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ACL surgery offers improved quality of life, study shows

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The most common surgical techniques used to repair a torn anterior cruciate ligament (ACL) offer patients improved quality of life, according to a new study.

Researchers compared ACL reconstruction using patellar tendon, hamstring tendon and double-bundle techniques in 315 patients who were randomly assigned one of the three surgical approaches.

They found that each surgical technique offers similar outcomes five years after injury, although re-injury rates were higher for patients who had hamstring tendon and double-bundle procedures.

In younger active patients, the re-injury rates approached 30%.

“Our main focus should be to prevent these injuries,” said corresponding author Dr Nicholas Mohtadi, from the University of Calgary Sport Medicine Centre.

A separate study took a longer term look at outcomes after ACL repair and found that patients were able to perform sports-related functions and maintain a high knee-related quality of life a decade after surgery.

“An active patient may view an ACL injury as devastating, but our research adds to short- and long-term studies that show a good prognosis for return to pre-injury quality of life,” said corresponding author Dr Kurt P. Spindler, from the Cleveland Clinic Department of Orthopaedic Surgery. “This can help medical providers continue to make good treatment decisions, and present these injuries as simply a setback.”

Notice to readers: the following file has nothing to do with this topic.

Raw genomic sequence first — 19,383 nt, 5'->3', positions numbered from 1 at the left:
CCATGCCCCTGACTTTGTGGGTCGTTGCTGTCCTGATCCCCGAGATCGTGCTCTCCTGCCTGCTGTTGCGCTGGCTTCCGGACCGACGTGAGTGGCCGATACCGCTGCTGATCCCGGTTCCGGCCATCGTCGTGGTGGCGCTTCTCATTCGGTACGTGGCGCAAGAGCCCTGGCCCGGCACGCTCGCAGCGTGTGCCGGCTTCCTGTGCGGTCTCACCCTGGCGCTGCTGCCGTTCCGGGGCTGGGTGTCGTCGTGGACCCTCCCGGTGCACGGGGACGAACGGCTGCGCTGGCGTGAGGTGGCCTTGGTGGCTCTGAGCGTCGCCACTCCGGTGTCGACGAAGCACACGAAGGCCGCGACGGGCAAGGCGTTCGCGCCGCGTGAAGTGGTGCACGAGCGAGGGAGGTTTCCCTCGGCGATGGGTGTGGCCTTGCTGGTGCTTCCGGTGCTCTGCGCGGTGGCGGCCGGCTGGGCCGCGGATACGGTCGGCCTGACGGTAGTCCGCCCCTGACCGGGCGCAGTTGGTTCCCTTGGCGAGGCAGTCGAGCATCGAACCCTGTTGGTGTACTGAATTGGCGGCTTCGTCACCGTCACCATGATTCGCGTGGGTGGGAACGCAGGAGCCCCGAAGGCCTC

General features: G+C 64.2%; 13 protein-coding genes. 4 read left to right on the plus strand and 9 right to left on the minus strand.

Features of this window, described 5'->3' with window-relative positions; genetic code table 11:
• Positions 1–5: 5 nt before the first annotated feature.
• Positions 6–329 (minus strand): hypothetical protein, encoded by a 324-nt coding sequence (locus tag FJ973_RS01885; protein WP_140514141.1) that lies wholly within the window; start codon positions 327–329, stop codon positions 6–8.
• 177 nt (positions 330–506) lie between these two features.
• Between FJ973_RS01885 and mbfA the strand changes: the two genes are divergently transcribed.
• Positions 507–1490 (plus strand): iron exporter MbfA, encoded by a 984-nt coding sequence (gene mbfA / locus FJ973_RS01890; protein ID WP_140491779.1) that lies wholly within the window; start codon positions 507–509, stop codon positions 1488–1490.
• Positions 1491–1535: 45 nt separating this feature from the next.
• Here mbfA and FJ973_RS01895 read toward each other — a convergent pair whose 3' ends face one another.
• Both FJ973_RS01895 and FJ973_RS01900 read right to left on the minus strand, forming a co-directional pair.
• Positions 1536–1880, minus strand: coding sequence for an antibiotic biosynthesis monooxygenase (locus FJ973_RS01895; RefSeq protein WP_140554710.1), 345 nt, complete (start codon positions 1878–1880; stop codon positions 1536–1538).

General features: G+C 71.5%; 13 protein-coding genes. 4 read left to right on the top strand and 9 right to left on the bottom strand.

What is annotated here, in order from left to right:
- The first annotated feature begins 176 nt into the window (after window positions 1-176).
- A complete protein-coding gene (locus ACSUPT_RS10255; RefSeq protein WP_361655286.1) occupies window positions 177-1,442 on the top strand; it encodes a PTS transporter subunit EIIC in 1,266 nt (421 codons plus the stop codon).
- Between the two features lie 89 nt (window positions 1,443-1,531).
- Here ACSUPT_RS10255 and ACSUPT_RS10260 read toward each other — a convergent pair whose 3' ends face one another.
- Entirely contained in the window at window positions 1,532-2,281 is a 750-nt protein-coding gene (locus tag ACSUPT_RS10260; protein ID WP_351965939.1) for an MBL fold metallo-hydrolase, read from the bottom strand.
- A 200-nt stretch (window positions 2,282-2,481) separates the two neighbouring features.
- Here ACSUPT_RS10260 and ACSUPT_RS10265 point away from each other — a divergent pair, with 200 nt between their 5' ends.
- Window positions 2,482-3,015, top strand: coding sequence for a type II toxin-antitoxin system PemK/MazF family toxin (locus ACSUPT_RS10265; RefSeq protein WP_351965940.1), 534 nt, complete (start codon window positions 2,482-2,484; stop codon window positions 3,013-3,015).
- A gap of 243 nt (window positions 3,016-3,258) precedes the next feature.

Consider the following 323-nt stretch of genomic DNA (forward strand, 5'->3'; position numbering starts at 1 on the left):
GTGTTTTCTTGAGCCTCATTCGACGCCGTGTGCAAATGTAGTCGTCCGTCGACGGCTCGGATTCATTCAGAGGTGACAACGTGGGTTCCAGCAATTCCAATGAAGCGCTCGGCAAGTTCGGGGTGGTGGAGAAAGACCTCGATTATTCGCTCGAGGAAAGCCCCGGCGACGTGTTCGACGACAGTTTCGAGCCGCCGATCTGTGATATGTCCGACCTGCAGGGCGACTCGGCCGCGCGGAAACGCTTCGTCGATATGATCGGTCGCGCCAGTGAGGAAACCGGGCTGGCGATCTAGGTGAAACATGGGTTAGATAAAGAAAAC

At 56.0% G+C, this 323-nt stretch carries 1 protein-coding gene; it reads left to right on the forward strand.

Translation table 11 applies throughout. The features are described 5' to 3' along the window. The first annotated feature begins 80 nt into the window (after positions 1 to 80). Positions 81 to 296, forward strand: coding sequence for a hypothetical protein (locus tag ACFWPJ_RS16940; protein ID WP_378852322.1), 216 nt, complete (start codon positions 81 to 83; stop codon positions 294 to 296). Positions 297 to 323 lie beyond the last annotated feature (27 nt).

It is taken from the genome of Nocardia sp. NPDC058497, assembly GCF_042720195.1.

Factors that were associated with lower outcome scores within the study population included lower baseline scores (prior to surgery), a higher body mass index, smoking, and a history of meniscus surgery.

The findings of both studies were presented at last week’s annual meeting of the American Orthopaedic Society for Sports Medicine in Toronto, Canada.

http://www.sportsmed.org/AOSSMIMIS/Members/About/Press_Releases/AM2017FridayC.aspx

http://ww1.prweb.com/prfiles/2017/07/17/14514635/ACL%20recon%20mohtadi.pdf

http://www.sportsmed.org/AOSSMIMIS/Members/About/Press_Releases/AM2017FridayD.aspx

http://ww1.prweb.com/prfiles/2017/07/17/14514724/ACL%20recon%20risk%20factors%20Spindler.pdf